The essence of being a geek is passion. It’s all about openly loving something to an unreasonable level and sharing that love with other like-minded people. Naturally, this involves huge shows of proud affection — cosplaying, taking part in viral ad campaigns, etc. — when the Powers That Be launch something new in a franchise popular with geeks.
So here comes The Avengers, which is easily the most ambitious superhero movie released since Bryan Singer brought the X-Men to theaters. Hell, it may well be the most ambitious superhero film of all time. So when four A-list superheroes assemble with a powerful supporting cast to fight an army of aliens led by the God of Mischief in a multi-million dollar film made by Joss friggin’ Whedon, geeks are naturally going to do what they do and go crazy with excitement.
But not me.
I’ve been trying as hard as possible to keep my expectations in check for the past few days. As soon as I bought my ticket for the midnight premiere a couple of weeks ago (though I suppose that ticket was sold when Nick Fury stepped out of the shadows four years ago), I decided that I didn’t need to be hyped up any more. I didn’t need any more promo clips, spoilers, or ads to sell me on the film. I didn’t want to revisit the previous films, and I didn’t want to read any reviews, other than to answer the bottom-line question of “Is it good?”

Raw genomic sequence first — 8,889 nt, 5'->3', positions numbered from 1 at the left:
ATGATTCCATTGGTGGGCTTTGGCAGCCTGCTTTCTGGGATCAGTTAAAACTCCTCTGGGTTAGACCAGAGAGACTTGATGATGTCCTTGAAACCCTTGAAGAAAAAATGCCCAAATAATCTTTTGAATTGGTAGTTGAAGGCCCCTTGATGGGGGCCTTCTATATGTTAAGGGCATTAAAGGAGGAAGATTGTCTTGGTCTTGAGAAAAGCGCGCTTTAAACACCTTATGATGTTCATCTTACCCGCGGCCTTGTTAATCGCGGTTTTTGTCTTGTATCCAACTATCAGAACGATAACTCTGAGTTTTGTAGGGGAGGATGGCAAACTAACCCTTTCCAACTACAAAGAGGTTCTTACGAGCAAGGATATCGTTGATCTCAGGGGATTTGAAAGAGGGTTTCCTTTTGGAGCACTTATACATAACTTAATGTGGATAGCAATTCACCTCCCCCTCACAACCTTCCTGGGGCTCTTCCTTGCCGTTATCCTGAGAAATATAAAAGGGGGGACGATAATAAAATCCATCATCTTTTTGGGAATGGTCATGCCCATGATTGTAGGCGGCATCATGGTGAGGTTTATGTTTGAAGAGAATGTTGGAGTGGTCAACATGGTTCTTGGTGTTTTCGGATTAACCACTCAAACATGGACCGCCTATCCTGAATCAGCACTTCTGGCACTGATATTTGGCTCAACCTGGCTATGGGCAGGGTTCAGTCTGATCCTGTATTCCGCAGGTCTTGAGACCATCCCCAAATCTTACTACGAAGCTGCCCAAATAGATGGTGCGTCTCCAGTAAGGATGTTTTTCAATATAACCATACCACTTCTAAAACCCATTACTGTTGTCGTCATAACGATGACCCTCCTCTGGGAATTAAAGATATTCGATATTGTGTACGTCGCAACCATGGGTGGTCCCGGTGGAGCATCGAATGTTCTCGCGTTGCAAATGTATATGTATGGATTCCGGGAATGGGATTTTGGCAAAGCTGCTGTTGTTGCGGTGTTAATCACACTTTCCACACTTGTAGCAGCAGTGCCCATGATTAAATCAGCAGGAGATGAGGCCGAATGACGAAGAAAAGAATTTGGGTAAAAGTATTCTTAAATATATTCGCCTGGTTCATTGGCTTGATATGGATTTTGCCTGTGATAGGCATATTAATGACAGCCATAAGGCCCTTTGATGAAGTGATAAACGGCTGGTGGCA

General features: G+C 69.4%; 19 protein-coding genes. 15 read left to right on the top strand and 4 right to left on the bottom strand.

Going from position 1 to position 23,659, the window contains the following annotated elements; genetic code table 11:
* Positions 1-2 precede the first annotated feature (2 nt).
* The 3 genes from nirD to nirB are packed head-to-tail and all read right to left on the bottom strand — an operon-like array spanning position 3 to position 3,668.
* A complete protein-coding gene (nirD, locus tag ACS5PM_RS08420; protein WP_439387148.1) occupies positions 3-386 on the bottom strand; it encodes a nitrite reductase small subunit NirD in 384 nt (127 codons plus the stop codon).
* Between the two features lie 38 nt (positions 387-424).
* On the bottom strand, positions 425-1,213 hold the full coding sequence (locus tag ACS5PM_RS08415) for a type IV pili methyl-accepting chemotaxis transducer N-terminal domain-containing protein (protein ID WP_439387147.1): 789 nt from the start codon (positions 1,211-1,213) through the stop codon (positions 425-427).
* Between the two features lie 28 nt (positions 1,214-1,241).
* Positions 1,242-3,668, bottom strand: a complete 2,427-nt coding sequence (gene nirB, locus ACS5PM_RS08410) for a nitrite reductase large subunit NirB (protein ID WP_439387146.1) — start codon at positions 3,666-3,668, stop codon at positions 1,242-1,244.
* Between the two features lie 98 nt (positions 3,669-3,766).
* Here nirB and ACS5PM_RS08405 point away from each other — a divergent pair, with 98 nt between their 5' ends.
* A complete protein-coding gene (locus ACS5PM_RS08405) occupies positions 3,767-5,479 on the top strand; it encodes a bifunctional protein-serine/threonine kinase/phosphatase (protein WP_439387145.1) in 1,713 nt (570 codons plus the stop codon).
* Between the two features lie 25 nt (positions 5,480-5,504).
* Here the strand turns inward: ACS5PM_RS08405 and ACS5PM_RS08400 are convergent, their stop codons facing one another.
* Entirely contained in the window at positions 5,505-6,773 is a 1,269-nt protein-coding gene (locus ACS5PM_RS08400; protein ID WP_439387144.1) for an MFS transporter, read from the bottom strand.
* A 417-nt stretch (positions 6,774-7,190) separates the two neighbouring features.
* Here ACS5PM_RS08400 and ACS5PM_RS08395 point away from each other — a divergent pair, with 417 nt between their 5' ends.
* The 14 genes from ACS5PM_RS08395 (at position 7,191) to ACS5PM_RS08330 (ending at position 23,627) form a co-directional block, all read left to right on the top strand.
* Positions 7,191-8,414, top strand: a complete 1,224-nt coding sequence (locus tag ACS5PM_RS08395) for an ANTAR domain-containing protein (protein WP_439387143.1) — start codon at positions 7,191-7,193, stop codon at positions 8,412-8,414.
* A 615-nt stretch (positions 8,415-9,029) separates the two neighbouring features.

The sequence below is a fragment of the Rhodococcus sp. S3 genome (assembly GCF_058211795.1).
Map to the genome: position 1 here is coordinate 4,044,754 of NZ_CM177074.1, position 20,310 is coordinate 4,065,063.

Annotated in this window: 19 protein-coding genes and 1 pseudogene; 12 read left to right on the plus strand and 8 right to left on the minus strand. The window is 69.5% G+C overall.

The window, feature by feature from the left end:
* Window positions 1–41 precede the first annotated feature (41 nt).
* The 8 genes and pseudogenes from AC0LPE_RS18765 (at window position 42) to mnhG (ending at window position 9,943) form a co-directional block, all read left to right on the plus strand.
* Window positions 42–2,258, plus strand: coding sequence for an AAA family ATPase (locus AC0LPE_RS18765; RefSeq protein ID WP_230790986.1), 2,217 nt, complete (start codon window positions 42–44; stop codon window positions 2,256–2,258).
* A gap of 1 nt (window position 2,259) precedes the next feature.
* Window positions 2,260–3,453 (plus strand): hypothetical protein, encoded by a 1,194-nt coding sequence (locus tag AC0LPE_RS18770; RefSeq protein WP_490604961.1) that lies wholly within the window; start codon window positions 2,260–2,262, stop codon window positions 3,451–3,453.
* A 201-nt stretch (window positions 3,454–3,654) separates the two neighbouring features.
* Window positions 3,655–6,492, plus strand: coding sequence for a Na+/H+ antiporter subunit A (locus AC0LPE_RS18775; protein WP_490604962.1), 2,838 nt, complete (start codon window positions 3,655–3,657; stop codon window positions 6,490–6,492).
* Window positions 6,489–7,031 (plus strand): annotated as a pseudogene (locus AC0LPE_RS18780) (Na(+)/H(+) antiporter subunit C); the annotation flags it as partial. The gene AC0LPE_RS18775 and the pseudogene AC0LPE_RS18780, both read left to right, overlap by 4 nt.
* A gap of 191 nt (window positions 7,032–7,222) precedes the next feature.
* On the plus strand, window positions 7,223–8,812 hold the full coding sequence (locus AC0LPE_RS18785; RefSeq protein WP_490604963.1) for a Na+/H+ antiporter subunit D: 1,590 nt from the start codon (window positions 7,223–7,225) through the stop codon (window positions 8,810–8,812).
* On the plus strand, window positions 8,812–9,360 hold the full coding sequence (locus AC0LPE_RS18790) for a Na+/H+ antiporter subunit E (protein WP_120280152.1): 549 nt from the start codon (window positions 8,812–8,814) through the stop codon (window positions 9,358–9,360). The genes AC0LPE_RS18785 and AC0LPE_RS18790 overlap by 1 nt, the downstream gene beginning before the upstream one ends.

That isn’t to say that I wasn’t excited about the film. Quite the contrary. It’s just that I didn’t want to parrot everyone else’s praise, and God forbid my write-up looks like the inane ramblings of some mindless fanboy.
The film has already made millions of dollars overseas, critics are already raving, and anyone who’s going to buy a ticket has already done so. Even with a ticket to my local midnight screening, I came late to the party. If I can’t change anyone’s mind, then at least I can type up my views in a fresh and impartial manner. I know it won’t be possible to succeed entirely, given how mouth-wateringly fantastic this movie looked in all its copious advertising, but I swear I’m going to try the best I can.
For those who don’t know the premise… well, who gives a damn? Four A-list superheroes assemble with a powerful supporting cast to fight an army of aliens led by the God of Mischief in a multi-million dollar film made by Joss friggin’ Whedon. What more could anyone ask for?